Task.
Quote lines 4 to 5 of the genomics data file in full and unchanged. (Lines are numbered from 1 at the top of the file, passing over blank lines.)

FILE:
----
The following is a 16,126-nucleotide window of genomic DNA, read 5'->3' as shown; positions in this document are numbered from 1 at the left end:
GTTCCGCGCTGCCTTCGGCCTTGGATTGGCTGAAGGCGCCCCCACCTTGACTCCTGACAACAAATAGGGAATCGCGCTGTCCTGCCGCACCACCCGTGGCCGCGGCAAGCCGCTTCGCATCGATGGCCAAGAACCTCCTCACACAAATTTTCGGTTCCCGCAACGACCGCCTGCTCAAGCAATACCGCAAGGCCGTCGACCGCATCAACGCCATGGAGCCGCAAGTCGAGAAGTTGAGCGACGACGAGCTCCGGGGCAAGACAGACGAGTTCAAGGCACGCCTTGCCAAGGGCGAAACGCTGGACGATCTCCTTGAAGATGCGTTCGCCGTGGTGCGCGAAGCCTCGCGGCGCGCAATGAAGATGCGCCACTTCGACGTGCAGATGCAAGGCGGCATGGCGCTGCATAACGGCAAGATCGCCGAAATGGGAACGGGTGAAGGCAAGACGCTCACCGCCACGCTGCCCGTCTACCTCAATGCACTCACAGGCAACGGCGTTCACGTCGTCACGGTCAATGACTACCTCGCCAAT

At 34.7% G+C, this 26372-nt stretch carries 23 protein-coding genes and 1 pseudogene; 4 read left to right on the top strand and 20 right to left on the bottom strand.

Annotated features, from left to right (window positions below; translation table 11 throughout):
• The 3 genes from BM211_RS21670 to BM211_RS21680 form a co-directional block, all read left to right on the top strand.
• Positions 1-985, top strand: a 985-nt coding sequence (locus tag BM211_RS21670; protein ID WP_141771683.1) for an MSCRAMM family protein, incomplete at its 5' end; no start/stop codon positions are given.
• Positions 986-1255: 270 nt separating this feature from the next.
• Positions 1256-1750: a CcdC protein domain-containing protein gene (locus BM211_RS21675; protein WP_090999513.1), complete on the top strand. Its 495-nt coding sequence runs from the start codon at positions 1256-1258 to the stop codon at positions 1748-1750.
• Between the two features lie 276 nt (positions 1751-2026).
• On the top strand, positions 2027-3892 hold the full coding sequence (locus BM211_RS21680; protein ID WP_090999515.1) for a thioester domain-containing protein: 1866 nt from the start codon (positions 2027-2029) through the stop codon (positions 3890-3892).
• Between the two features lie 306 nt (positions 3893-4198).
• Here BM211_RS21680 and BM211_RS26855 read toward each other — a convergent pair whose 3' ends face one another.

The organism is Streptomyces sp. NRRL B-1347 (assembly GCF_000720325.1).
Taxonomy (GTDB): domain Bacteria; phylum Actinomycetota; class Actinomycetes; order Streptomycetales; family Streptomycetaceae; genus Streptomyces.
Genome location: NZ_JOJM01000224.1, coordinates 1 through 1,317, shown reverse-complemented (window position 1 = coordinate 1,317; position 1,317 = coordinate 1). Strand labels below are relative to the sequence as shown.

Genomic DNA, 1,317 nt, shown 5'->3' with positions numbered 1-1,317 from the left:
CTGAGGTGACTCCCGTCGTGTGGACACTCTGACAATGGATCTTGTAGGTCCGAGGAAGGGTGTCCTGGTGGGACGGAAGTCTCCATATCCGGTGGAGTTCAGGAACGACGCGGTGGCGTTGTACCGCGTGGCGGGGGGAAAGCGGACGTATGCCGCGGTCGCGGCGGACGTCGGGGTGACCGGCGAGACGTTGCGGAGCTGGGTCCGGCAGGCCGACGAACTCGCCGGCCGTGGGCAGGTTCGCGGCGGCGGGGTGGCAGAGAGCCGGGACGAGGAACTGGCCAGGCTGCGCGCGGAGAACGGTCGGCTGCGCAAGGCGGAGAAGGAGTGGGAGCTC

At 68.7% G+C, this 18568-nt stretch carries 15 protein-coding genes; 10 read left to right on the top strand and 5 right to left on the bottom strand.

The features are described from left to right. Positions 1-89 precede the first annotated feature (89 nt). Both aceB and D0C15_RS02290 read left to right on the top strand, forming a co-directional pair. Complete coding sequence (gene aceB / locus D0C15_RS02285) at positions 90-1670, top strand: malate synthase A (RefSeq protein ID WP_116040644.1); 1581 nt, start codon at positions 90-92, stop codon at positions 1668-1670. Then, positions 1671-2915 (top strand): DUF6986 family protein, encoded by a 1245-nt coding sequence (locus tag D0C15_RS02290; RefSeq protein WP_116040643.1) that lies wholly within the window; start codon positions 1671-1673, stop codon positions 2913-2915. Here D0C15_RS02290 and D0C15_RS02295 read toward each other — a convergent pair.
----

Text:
Annotated features, from left to right (window positions below; translation table 11 throughout):
• The 3 genes from BM211_RS21670 to BM211_RS21680 form a co-directional block, all read left to right on the top strand.